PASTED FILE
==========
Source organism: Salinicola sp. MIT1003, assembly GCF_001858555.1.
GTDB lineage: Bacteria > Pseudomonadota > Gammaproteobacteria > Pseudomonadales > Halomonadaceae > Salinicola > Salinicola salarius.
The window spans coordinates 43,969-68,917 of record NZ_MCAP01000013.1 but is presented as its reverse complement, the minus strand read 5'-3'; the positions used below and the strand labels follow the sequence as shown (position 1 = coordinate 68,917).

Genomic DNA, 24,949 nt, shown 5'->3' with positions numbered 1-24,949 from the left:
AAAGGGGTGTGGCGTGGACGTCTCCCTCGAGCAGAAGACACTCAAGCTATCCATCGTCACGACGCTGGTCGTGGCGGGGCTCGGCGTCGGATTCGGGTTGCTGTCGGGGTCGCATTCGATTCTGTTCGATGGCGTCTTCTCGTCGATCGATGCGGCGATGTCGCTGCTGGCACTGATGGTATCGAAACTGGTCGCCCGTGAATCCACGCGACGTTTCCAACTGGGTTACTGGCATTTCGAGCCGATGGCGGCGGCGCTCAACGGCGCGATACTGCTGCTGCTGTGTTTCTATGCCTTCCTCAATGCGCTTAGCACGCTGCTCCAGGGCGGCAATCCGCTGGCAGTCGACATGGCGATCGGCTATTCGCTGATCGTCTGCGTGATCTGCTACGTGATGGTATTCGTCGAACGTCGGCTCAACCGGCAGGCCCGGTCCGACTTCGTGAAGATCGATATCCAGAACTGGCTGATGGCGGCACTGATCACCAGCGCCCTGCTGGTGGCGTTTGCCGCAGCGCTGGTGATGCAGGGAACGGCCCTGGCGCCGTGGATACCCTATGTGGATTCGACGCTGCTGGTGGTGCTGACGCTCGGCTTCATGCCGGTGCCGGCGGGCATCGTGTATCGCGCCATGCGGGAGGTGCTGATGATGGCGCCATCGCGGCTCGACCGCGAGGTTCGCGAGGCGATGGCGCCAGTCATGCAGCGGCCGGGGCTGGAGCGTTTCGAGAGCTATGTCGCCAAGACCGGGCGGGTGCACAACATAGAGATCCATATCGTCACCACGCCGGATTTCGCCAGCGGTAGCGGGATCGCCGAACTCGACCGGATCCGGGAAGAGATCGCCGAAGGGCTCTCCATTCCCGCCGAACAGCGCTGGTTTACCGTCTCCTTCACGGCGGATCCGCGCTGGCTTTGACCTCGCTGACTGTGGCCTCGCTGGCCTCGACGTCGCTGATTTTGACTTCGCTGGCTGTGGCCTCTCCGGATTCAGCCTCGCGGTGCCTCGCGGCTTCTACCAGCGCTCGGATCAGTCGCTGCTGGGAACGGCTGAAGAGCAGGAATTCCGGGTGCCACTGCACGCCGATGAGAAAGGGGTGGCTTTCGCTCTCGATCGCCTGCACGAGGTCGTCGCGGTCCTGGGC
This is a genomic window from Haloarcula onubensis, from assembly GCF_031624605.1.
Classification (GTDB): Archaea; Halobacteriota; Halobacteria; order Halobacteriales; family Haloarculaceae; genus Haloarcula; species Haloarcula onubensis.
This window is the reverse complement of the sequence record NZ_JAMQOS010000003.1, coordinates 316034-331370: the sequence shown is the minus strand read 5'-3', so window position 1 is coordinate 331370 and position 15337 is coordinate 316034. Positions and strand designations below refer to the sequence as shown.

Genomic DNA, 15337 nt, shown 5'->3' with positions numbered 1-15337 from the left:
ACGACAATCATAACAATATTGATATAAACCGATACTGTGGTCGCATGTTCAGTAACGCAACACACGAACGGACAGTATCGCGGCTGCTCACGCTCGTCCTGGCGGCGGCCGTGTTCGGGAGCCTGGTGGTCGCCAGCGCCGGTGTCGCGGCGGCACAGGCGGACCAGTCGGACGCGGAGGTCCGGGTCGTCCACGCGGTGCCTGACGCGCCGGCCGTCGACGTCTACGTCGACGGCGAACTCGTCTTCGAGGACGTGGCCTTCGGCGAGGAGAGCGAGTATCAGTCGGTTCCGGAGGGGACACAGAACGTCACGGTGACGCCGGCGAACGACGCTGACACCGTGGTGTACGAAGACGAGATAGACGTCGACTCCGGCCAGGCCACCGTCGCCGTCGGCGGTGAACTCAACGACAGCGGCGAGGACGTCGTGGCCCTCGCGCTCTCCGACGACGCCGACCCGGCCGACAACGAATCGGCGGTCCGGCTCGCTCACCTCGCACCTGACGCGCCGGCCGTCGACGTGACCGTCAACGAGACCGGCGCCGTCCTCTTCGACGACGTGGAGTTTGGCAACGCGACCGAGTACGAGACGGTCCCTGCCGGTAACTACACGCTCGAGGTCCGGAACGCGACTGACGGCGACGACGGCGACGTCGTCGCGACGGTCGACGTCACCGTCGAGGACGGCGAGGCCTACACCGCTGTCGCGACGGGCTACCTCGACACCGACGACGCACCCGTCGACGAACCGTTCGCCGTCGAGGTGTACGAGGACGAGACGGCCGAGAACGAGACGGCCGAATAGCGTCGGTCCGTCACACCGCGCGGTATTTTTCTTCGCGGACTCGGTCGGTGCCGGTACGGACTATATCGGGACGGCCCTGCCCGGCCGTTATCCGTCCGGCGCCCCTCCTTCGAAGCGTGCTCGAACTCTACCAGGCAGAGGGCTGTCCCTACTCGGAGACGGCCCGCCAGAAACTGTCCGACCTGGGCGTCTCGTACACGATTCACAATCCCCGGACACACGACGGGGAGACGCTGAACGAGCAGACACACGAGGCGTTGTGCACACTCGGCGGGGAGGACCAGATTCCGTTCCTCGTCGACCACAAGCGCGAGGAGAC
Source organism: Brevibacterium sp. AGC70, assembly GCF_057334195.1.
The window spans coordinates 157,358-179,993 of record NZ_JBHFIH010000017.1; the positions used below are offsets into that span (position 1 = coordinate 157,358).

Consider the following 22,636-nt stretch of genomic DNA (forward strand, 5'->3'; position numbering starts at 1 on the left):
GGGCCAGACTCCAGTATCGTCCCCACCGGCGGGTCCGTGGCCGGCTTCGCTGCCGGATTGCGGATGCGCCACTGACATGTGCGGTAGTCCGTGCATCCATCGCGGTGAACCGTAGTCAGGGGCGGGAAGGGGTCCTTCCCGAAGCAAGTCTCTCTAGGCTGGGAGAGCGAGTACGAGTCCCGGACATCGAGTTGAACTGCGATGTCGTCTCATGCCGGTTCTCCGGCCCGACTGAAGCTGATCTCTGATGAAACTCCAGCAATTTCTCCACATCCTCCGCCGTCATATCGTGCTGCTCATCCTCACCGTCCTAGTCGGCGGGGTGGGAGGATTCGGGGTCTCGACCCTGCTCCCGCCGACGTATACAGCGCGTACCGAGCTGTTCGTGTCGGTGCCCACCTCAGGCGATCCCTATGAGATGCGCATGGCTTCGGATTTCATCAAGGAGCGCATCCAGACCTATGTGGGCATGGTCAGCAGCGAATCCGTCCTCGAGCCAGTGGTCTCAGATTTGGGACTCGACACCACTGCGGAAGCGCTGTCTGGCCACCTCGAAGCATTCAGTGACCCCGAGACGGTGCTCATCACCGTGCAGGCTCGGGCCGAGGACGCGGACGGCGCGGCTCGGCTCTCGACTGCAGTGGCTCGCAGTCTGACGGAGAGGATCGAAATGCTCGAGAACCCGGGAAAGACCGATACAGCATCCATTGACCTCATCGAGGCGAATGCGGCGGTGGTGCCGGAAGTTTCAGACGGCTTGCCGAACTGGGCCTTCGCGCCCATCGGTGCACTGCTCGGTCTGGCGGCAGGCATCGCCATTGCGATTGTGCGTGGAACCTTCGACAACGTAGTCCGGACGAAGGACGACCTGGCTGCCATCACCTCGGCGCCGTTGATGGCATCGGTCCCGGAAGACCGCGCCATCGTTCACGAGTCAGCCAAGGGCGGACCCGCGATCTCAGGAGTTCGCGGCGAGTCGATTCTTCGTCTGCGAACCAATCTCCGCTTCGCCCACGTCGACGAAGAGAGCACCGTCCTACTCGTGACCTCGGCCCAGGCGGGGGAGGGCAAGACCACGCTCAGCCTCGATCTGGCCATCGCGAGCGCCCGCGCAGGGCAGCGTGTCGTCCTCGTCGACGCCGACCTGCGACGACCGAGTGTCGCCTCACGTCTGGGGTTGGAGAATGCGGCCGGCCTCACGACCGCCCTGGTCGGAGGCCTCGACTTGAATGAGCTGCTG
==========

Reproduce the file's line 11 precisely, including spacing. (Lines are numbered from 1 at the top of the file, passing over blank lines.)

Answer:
Source organism: Brevibacterium sp. AGC70, assembly GCF_057334195.1.